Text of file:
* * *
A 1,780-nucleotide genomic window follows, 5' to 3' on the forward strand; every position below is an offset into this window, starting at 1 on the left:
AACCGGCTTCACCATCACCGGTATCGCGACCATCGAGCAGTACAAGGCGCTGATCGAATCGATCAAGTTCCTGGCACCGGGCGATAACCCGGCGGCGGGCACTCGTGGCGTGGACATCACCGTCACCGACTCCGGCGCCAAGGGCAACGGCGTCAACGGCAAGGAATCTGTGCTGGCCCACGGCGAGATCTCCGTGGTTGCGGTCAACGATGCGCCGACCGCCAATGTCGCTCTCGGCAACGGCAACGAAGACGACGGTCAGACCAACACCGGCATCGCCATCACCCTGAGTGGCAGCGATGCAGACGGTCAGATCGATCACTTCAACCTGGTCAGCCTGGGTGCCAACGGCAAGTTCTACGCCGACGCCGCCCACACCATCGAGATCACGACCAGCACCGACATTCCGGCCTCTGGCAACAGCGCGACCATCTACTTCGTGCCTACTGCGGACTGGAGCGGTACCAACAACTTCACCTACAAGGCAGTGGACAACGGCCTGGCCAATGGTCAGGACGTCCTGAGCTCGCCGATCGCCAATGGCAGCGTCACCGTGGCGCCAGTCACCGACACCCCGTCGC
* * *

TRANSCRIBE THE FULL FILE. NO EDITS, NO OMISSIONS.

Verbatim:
A 1,780-nucleotide genomic window follows, 5' to 3' on the forward strand; every position below is an offset into this window, starting at 1 on the left:
AACCGGCTTCACCATCACCGGTATCGCGACCATCGAGCAGTACAAGGCGCTGATCGAATCGATCAAGTTCCTGGCACCGGGCGATAACCCGGCGGCGGGCACTCGTGGCGTGGACATCACCGTCACCGACTCCGGCGCCAAGGGCAACGGCGTCAACGGCAAGGAATCTGTGCTGGCCCACGGCGAGATCTCCGTGGTTGCGGTCAACGATGCGCCGACCGCCAATGTCGCTCTCGGCAACGGCAACGAAGACGACGGTCAGACCAACACCGGCATCGCCATCACCCTGAGTGGCAGCGATGCAGACGGTCAGATCGATCACTTCAACCTGGTCAGCCTGGGTGCCAACGGCAAGTTCTACGCCGACGCCGCCCACACCATCGAGATCACGACCAGCACCGACATTCCGGCCTCTGGCAACAGCGCGACCATCTACTTCGTGCCTACTGCGGACTGGAGCGGTACCAACAACTTCACCTACAAGGCAGTGGACAACGGCCTGGCCAATGGTCAGGACGTCCTGAGCTCGCCGATCGCCAATGGCAGCGTCACCGTGGCGCCAGTCACCGACACCCCGTCGC